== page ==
Ezra was almost to the building when he noticed the orange light peeking through a small, lower level window. He stopped in his tracks, his limbs suddenly refusing to cooperate. The smell of smoke drifted to him on the beginnings of a breeze, bringing with it memories best kept buried. His mouth became a desert, and a drop of cold sweat rolled down his back.
This can't be happening, his mind desperately tried to reason. He closed his eyes, but orange and yellow sparks swayed in the darkness behind his eyelids and he immediately opened them again. Damnit! Larabee was in there. Which meant he was going to have to go in there.
"This isn't fair!" he said to the dark sky above. He shook his head and licked dry lips, staring at the white smoke creeping through cracks and the broken second-story window. "I shouldn't have to make this decision! That just... just doesn't seem fair." Anger pushed at his chest, got caught in his throat. God or luck, he cursed them both for putting him in this situation. Ezra Standish was no hero. All that noble, self-sacrificing crap that seemed so popular simply did not conform to his long-ingrained habits of self-preservation.
But a traitorous little voice reminded him of the other five men who kept peace in their little backwater town. They were his friends. How could he face them if he knowingly let Chris Larabee die? How could he live with himself if he let that happen? Ezra straightened his shoulders and took a deep breath to gather control over his shredded thoughts and errant pulse. He knew the answer; he wouldn't be able to live with himself. He might not be a hero, but damned if he'd act like a coward.
His knees finally unlocked, but he'd only taken a step when a gunshot filled the twilight-soaked canyon. Damning himself with every step, he ran the remaining ten yards and burst through the main livery door, revolver in hand.
Inside, the temperature was already stifling. Everything was awash with smoke; the walls and hay had already been blackened and continued to burn. In the small common area in front of the rows of individual stalls, Larabee lay on the ground, half propped up on his right arm. Another man stood over him, a gun aimed directly between Larabee's eyes, a cocky set to his stance.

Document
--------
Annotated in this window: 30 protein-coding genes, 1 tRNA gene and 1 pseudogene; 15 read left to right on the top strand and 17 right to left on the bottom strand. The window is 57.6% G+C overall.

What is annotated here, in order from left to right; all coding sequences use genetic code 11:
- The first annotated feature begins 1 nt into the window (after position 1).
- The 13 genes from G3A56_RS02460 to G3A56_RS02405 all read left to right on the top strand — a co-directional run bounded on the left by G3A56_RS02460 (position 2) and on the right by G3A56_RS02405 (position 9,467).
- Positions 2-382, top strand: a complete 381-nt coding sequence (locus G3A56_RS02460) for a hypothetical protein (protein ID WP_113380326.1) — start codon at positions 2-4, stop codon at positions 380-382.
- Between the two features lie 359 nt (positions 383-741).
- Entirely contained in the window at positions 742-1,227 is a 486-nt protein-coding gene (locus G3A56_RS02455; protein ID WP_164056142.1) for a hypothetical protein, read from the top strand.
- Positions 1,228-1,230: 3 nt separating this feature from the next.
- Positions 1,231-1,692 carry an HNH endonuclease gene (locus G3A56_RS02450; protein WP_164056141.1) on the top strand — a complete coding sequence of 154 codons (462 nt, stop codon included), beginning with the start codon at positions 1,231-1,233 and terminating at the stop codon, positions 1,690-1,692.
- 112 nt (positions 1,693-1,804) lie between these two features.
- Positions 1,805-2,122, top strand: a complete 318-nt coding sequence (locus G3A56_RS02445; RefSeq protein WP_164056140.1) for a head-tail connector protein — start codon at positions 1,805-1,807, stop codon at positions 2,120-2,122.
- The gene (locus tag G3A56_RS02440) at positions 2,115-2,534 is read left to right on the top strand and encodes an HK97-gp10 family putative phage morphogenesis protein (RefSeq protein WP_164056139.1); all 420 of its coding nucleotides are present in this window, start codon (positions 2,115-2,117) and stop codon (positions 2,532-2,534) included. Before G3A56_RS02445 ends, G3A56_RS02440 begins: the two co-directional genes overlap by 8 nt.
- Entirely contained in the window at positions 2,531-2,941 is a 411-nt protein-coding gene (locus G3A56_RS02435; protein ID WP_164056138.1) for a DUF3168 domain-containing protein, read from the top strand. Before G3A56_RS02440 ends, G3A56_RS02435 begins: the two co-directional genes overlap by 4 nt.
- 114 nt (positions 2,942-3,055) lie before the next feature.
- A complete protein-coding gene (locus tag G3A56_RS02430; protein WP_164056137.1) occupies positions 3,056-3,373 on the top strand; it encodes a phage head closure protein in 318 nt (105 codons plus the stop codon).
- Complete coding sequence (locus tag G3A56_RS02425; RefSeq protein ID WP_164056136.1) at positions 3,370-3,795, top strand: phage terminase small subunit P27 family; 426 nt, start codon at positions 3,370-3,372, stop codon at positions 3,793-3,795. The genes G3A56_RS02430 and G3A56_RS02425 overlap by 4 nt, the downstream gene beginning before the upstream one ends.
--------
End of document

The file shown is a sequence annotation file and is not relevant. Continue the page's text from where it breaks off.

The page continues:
The flicker of anger in Ezra's core flared to life like the destructive flames around him, burning away the fear and trepidation he'd felt. "Hey!" he called above the crackling of the flames. "Blink and I'll send you straight to hell!"
Before Ezra even finished speaking, the wiry, dark-haired man threw himself to one side, twisting his torso to bring around what looked like Chris Larabee's Colt Peacemaker. Ezra anticipated the movement and adjusted his aim accordingly. His bullet hit the gunman in the chest with a soft thump, and he fell to the ground. Ezra tentatively approached and kicked the gun away from the gurgling man's limp fingers.
Dismissing the outlaw, Ezra knelt next to Larabee. He smiled reassuringly while he quickly scanned the injured gunslinger, noting the blood that darkened the left shoulder of Chris' black duster and stained his fingertips. "I see you've managed to get yourself shot," he said lightly, pulling a linen handkerchief from a pocket and pressing it against Larabee's shoulder.
Chris' eyes were open, glazed with pain. "'Bout... time," he managed to ground out.
"Ingrate," Ezra retorted. Momentarily abandoning the handkerchief idea, Ezra helped Chris to his feet, slinging the wounded man's good arm over his shoulder. He mumbled an apology at Larabee's pained groan. "Well, Chris," he coughed, blinking away the smoke in his eyes, "what do you say we get out of here?"
They were almost to the door when a faint noise, barely louder than the rush of heat around them or his own ragged breath, made Ezra turn around. The outlaw's hand was just closing on the gun Ezra had kicked away from him. Clutching Larabee with his left arm, Ezra activated the derringer rig attached to his right forearm with little more than a flick of his wrist. The little .41 sprang eagerly into his palm.
Standish fired twice, each bullet hitting its mark, but before the gunman slumped to the ground again, his finger jerked hard on the trigger. As the echoes faded, Ezra stared at the growing crimson stain on his chest. That's not good, he deduced numbly. He knew the numbness wouldn't last, though, so he gripped Larabee's arm tighter and staggered out the door, out of the oppressive heat and into the cool night air. Five yards from the building, he dumped Larabee in the mud and almost collapsed onto him. Bracing his hands above his knees, he tried to catch breath that wasn't there.
Oh God, he thought, biting his lip and tasting blood. He didn't even notice when he sank into the mud beside the unconscious Larabee. The burning in his chest was so intense, he thought he'd be ill.
And it looked like things were about to get worse. Of course, Ezra thought when he saw the two approaching horses. With his current luck, the remaining two rustlers would arrive at this exact moment. Your timin' is anything but impeccable, he thought and almost grinned. He wiped cold sweat from his forehead with the heel of one hand and tried to think clearly. His derringer and Remington were empty, but he still had his Colt.
Just as the first man yelled something to the second and jumped off his horse, Ezra yanked the weapon from its holster and fired at them. His vision was so blurry, though, and his hand trembling so much, that he wasn't even sure which man he'd been aiming at. He just chambered another shot, and then another, hearing only the roar of exploding powder.